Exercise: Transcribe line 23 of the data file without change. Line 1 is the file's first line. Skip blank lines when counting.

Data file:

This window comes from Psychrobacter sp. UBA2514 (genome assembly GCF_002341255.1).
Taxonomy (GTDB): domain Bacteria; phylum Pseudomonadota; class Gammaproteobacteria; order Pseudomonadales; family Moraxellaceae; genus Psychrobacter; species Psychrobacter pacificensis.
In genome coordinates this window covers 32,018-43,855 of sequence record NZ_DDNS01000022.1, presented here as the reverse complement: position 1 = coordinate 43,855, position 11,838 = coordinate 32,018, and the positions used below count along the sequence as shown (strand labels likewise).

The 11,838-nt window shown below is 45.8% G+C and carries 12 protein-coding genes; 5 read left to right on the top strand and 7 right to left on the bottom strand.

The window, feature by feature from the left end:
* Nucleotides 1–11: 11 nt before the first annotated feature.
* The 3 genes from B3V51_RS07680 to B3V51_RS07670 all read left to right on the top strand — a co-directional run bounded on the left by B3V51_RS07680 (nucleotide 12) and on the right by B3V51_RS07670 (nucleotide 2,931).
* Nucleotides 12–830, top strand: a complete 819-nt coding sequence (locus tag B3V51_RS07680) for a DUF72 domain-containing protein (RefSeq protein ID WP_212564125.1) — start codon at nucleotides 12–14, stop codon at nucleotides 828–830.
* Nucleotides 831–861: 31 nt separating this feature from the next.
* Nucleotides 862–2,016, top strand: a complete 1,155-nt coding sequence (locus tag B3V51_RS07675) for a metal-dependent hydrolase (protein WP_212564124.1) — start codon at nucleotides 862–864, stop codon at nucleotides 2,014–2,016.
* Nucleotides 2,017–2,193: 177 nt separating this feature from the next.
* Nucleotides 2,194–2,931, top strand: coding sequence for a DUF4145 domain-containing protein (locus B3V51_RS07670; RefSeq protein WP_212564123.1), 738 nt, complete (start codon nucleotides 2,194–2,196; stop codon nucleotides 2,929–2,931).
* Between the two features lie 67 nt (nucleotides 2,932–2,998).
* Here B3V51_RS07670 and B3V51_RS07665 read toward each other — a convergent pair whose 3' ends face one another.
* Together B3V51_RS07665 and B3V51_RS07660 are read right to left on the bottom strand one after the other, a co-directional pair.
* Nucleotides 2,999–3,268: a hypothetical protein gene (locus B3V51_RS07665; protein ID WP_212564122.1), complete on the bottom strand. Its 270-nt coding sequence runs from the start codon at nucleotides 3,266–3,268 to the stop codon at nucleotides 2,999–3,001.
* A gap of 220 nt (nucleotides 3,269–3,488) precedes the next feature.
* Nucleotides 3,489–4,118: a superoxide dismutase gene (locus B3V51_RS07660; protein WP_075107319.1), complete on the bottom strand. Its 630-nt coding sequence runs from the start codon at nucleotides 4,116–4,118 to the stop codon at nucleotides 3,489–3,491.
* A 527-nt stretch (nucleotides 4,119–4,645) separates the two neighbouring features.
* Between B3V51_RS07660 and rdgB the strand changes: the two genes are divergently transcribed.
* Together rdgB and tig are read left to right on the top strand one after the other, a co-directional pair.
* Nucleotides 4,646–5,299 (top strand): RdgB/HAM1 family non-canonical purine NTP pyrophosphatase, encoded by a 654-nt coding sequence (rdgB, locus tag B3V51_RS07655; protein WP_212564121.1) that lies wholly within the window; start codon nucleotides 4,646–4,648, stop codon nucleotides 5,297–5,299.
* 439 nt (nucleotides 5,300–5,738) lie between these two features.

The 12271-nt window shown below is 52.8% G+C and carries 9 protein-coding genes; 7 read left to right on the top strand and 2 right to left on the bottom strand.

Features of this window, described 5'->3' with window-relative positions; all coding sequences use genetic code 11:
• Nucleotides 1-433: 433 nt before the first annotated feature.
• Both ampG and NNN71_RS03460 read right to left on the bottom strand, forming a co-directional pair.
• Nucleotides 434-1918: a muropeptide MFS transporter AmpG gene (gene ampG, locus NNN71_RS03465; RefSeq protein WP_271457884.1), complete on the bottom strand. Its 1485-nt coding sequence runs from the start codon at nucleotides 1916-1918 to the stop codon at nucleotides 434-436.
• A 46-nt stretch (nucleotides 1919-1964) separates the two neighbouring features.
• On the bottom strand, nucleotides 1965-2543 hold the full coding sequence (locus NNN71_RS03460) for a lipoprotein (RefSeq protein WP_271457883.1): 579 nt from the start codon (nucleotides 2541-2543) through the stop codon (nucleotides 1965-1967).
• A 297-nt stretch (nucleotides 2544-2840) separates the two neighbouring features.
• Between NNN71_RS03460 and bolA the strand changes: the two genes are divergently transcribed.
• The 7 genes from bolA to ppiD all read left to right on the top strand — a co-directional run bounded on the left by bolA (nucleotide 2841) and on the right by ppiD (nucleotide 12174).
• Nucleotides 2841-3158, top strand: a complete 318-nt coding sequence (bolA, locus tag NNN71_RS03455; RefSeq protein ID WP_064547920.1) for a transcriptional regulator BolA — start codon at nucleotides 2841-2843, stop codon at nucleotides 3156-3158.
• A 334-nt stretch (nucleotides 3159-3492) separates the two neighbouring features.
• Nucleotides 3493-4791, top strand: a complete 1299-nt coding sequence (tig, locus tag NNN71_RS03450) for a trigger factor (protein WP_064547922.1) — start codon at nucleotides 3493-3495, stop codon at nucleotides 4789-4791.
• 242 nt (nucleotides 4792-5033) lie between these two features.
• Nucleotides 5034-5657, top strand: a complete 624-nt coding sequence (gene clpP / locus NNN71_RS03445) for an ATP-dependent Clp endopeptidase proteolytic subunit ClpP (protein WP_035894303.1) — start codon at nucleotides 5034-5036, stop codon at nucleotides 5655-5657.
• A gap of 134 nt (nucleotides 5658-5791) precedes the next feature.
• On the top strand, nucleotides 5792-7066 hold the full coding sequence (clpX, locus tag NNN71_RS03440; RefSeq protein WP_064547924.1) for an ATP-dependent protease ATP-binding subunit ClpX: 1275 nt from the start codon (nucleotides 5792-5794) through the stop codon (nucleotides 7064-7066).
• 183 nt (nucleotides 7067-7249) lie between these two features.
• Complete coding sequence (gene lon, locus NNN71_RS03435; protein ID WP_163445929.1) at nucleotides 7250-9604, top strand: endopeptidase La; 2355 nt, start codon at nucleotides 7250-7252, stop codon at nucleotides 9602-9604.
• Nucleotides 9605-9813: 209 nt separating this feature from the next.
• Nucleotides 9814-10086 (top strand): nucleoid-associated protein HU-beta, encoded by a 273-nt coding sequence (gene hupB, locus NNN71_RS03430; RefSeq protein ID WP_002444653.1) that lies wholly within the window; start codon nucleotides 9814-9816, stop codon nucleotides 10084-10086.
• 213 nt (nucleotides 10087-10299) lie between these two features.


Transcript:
* 439 nt (nucleotides 5,300–5,738) lie between these two features.